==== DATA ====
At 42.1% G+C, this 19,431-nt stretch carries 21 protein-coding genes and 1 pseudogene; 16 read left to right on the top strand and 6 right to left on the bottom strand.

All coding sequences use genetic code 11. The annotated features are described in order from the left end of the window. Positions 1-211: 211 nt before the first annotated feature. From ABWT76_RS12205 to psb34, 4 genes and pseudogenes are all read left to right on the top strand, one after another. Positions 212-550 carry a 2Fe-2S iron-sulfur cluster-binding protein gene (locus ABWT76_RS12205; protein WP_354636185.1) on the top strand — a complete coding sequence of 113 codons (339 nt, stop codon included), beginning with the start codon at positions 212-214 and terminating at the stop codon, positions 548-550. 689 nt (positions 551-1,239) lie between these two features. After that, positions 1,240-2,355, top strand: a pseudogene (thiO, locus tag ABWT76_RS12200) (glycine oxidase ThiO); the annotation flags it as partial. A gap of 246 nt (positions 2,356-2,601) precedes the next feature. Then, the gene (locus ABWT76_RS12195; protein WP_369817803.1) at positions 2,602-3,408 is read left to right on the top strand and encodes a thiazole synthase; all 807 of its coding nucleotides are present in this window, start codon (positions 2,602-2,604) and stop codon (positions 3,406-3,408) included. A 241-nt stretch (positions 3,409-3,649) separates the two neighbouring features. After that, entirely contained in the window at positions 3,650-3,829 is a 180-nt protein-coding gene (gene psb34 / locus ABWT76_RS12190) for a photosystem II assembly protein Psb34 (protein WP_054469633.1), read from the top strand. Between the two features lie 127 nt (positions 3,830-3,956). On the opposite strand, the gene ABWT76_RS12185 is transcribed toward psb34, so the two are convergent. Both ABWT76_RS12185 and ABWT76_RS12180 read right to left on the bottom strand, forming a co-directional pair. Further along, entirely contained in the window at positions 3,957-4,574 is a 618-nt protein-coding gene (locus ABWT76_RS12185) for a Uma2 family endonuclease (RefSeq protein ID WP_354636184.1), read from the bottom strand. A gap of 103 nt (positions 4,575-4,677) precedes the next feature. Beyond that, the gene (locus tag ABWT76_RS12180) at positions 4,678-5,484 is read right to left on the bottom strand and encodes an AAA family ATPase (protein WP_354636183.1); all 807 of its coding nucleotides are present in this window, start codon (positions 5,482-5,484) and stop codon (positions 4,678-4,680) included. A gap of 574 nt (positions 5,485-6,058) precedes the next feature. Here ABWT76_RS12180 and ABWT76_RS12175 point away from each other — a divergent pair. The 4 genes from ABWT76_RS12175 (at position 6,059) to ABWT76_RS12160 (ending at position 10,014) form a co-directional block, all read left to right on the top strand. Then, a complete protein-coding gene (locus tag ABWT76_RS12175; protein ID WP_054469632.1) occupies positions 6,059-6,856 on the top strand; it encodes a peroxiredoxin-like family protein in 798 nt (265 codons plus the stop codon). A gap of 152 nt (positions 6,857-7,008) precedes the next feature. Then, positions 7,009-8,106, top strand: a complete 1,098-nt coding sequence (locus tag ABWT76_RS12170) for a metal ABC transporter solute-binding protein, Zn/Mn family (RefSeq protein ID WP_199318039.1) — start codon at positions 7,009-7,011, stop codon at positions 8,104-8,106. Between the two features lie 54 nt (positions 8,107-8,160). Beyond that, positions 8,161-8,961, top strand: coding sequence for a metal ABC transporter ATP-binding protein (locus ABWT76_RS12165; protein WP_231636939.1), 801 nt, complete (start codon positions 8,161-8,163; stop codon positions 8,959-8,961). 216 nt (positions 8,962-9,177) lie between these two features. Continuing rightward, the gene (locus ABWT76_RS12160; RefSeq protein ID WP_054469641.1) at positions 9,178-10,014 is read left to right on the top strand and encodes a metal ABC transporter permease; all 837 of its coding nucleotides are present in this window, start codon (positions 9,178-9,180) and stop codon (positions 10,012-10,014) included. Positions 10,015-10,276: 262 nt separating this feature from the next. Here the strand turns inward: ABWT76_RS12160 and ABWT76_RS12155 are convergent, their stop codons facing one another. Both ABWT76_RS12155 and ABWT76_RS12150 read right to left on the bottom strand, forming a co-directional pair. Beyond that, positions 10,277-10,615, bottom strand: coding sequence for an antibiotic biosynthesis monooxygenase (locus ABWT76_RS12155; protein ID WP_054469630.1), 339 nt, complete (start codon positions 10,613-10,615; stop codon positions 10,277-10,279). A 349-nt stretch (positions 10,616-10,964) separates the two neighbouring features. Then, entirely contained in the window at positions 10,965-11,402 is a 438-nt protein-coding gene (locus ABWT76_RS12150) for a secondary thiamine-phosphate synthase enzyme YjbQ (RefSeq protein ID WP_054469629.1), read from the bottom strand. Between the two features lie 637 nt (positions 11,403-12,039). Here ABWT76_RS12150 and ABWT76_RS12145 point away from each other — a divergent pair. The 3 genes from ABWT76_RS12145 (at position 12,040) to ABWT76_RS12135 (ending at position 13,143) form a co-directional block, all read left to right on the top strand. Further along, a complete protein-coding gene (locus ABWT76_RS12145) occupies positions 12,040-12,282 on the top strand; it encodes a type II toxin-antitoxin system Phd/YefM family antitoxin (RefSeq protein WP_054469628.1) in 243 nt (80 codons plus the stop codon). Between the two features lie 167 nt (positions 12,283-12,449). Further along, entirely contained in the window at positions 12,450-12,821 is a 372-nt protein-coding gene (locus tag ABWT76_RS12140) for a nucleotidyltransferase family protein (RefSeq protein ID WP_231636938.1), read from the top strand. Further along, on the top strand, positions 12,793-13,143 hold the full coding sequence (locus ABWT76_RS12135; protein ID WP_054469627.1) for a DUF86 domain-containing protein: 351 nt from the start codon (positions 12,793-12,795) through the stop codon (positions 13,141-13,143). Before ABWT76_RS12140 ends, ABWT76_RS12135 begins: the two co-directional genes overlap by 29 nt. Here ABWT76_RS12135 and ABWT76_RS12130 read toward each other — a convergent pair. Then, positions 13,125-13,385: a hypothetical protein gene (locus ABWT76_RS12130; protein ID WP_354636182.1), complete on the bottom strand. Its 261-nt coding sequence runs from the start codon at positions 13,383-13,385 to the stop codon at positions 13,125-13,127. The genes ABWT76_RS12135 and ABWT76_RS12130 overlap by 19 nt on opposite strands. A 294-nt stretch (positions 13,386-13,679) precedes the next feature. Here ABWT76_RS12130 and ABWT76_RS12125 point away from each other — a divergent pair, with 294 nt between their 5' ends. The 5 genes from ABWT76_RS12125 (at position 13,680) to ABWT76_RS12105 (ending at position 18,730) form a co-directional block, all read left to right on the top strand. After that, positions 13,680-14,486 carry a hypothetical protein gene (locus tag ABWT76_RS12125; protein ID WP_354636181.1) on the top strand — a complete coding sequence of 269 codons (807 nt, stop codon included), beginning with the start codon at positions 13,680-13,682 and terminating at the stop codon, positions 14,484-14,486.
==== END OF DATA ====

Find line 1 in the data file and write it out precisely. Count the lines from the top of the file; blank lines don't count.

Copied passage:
At 42.1% G+C, this 19,431-nt stretch carries 21 protein-coding genes and 1 pseudogene; 16 read left to right on the top strand and 6 right to left on the bottom strand.